The week of Vacation Bible School always makes me nostalgic. The last couple of months has been a flurry of activity here at Grace Lutheran Church in preparation and transformation. Our building has been changed into a castle as we share the theme “A Mighty Fortress is our God.” This coincides with the 500th anniversary of the Reformation being celebrated this year.

But I mentioned being nostalgic about VBS. I spent many summer weeks in my youth attending Vacation Bible Schools. I can remember when they were two weeks long — ten glorious days of meeting at the church from 9 a.m. until noon. We each had a box of craft items that would be ours for the entire two-week period, working on projects over multiple days until we had glued and sanded and painted and glued some more and finally completed our precious and treasured items, sure to make every mom and dad “ooh” and “ahh.”

There was plenty of singing. We sang some songs we already knew, but there were lots of new songs every year, complete with lyrics to complement the stories we were learning and actions to keep us hopping up out of our seats and always ready for “one more time.”

I can remember snack time with gallons of Kool-Aid and a seemingly endless supply of homemade cookies. All the things that we loved but could never seem to get enough of and which now we think are bad for us so we stay away from them altogether.

There was a time for playing games outside, which I’m sure was designed to get rid of some of our energy and make us more manageable. We were oblivious to that motive and enjoyed running and playing until we almost dropped.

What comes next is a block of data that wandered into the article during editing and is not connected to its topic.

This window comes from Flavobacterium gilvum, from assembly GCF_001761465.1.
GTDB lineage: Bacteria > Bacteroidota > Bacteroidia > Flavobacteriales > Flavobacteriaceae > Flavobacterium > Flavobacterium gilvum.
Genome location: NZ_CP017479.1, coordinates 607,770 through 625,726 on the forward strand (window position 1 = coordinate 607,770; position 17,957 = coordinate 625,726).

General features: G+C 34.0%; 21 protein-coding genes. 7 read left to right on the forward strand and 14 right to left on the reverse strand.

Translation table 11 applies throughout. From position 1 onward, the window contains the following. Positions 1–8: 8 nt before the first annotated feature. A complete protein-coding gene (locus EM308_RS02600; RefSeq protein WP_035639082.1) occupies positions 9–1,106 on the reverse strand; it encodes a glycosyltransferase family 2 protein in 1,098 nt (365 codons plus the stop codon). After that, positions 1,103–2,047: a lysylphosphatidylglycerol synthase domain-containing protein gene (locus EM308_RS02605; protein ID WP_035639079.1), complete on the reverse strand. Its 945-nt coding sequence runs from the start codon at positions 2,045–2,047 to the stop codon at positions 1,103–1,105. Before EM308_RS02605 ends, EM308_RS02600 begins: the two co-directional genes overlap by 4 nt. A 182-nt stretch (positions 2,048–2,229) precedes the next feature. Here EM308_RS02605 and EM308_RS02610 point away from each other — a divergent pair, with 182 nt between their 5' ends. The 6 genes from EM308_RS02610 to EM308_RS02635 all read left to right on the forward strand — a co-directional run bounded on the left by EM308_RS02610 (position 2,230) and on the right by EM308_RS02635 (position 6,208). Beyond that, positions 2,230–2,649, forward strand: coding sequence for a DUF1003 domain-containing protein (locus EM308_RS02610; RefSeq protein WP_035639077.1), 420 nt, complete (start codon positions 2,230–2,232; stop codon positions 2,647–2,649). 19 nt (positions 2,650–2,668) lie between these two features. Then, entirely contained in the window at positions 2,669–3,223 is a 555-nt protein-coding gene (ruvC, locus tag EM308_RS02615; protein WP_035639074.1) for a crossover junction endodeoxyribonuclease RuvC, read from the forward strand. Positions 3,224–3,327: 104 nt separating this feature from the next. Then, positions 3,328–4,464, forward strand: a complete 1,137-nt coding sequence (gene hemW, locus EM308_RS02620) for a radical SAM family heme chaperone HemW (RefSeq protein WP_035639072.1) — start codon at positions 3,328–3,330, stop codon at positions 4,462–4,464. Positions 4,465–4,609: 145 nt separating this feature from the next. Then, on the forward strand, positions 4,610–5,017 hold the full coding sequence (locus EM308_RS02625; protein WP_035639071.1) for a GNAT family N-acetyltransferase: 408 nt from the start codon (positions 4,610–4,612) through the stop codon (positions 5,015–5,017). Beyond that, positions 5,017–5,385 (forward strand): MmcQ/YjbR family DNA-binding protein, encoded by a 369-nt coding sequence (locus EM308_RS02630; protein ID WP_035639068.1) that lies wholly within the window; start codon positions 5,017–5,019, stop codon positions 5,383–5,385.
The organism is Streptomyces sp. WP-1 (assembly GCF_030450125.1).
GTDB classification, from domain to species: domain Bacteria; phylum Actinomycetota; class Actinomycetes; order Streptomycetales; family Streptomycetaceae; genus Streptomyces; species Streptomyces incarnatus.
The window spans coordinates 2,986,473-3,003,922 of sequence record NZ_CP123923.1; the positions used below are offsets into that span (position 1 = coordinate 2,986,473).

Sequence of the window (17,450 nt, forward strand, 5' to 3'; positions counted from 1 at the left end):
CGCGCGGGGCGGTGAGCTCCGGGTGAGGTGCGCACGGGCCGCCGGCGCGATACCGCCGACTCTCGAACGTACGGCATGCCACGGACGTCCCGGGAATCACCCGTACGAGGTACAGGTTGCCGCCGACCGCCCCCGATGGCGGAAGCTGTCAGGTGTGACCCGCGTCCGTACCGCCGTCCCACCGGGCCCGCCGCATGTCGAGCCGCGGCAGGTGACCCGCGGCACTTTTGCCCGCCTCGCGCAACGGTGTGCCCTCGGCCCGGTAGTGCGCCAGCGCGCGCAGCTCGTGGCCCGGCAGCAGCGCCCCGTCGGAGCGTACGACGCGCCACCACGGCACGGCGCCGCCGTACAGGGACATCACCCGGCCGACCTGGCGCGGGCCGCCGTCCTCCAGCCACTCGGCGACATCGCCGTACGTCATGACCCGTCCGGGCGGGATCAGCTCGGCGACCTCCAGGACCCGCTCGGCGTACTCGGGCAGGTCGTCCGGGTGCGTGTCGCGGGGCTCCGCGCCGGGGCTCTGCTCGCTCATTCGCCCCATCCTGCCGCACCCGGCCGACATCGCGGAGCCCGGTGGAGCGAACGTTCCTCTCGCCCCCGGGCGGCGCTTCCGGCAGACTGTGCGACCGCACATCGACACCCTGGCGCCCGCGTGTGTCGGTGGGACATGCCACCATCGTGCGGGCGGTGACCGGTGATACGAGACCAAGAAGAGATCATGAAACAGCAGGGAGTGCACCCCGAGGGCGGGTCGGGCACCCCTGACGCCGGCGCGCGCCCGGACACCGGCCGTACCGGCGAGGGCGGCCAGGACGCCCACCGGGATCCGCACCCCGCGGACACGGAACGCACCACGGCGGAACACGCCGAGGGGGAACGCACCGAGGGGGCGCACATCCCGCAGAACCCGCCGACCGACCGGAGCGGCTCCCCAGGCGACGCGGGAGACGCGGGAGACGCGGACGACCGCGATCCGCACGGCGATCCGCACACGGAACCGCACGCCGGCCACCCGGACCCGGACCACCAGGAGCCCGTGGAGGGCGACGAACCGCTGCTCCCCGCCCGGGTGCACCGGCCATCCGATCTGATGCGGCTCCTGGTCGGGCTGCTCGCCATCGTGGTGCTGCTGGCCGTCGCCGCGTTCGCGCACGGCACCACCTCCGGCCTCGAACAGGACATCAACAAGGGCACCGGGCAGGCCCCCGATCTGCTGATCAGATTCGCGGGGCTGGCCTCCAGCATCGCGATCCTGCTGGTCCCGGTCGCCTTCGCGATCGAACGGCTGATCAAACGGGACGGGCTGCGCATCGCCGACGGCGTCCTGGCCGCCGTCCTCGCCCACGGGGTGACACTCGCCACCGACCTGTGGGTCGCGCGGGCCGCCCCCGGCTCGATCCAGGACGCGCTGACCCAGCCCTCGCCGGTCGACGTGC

And, of course, there were all the teachers and helpers who so faithfully corralled the children into their classrooms in order to share with us the lessons for the day. I know they have to have been saints when I think back on the way my friends and I would cut up and carry on. They always managed to settle us down long enough to share the stories with us.

Over the years we heard tales of faithful Noah and mighty King David, The Exodus and Jonah, Adam and Eve and Jacob and Esau, Joshua and the Battle of Jericho. Of course, we also learned the stories of Jesus’ birth; his miracles, such as healing a paralytic and making a blind man see; and parables of a Good Samaritan and The Sower. I know I cannot remember all the things I learned and sang and did at Bible School, but I do know that every year when it was over, I had the absolute certainty that Jesus loved me, that he died to pay for my sins, and that he rose from the dead for me.

This week our building will echo with the squeals and screams and songs of children. There will be a band of saints faithfully serving meals and snacks, leading songs, teaching lessons, overseeing games and sharing God’s love. And I know that all this either has happened or will be happening at other churches in this community. My prayer is that the result of all this effort will be that every child attending Bible School will know without a doubt that Jesus loves them, that he died to pay for their sins, that he rose again for them, and that they will put their faith in him.

Michael Mattil is the pastor of Grace Lutheran Church in Denison. He can be reached at